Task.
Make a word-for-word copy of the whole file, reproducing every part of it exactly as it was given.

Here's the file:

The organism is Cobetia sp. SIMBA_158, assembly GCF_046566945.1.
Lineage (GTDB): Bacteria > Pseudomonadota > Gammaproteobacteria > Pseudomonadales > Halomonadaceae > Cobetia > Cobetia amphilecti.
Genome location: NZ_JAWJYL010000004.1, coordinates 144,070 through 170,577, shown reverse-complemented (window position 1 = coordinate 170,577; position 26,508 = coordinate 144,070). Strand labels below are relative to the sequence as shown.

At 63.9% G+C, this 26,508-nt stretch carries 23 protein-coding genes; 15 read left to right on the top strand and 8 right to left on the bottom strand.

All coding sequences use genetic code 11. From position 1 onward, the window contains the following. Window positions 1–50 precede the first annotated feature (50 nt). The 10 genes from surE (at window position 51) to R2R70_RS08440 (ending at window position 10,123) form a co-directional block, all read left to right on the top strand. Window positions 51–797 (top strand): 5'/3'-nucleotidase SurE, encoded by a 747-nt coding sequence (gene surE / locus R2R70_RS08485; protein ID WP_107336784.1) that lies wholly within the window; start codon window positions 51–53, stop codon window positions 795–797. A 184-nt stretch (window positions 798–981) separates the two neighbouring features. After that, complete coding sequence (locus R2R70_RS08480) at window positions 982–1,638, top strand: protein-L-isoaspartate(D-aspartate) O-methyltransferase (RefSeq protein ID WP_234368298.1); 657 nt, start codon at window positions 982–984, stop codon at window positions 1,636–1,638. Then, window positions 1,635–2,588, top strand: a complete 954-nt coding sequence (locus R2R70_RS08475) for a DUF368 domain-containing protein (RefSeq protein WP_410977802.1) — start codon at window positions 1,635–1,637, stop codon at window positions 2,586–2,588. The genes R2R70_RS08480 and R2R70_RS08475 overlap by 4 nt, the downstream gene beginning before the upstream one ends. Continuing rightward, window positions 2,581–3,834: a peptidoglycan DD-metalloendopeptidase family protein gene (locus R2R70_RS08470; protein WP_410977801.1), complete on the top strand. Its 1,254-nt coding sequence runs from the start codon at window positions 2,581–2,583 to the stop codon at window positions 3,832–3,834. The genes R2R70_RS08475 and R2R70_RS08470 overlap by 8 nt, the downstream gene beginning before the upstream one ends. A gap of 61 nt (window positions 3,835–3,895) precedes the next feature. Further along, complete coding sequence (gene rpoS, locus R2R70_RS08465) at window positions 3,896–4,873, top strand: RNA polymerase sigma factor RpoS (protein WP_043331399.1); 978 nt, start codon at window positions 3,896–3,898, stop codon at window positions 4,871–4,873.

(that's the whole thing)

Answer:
The organism is Cobetia sp. SIMBA_158, assembly GCF_046566945.1.
Lineage (GTDB): Bacteria > Pseudomonadota > Gammaproteobacteria > Pseudomonadales > Halomonadaceae > Cobetia > Cobetia amphilecti.
Genome location: NZ_JAWJYL010000004.1, coordinates 144,070 through 170,577, shown reverse-complemented (window position 1 = coordinate 170,577; position 26,508 = coordinate 144,070). Strand labels below are relative to the sequence as shown.

At 63.9% G+C, this 26,508-nt stretch carries 23 protein-coding genes; 15 read left to right on the top strand and 8 right to left on the bottom strand.

All coding sequences use genetic code 11. From position 1 onward, the window contains the following. Window positions 1–50 precede the first annotated feature (50 nt). The 10 genes from surE (at window position 51) to R2R70_RS08440 (ending at window position 10,123) form a co-directional block, all read left to right on the top strand. Window positions 51–797 (top strand): 5'/3'-nucleotidase SurE, encoded by a 747-nt coding sequence (gene surE / locus R2R70_RS08485; protein ID WP_107336784.1) that lies wholly within the window; start codon window positions 51–53, stop codon window positions 795–797. A 184-nt stretch (window positions 798–981) separates the two neighbouring features. After that, complete coding sequence (locus R2R70_RS08480) at window positions 982–1,638, top strand: protein-L-isoaspartate(D-aspartate) O-methyltransferase (RefSeq protein ID WP_234368298.1); 657 nt, start codon at window positions 982–984, stop codon at window positions 1,636–1,638. Then, window positions 1,635–2,588, top strand: a complete 954-nt coding sequence (locus R2R70_RS08475) for a DUF368 domain-containing protein (RefSeq protein WP_410977802.1) — start codon at window positions 1,635–1,637, stop codon at window positions 2,586–2,588. The genes R2R70_RS08480 and R2R70_RS08475 overlap by 4 nt, the downstream gene beginning before the upstream one ends. Continuing rightward, window positions 2,581–3,834: a peptidoglycan DD-metalloendopeptidase family protein gene (locus R2R70_RS08470; protein WP_410977801.1), complete on the top strand. Its 1,254-nt coding sequence runs from the start codon at window positions 2,581–2,583 to the stop codon at window positions 3,832–3,834. The genes R2R70_RS08475 and R2R70_RS08470 overlap by 8 nt, the downstream gene beginning before the upstream one ends. A gap of 61 nt (window positions 3,835–3,895) precedes the next feature. Further along, complete coding sequence (gene rpoS, locus R2R70_RS08465) at window positions 3,896–4,873, top strand: RNA polymerase sigma factor RpoS (protein WP_043331399.1); 978 nt, start codon at window positions 3,896–3,898, stop codon at window positions 4,871–4,873.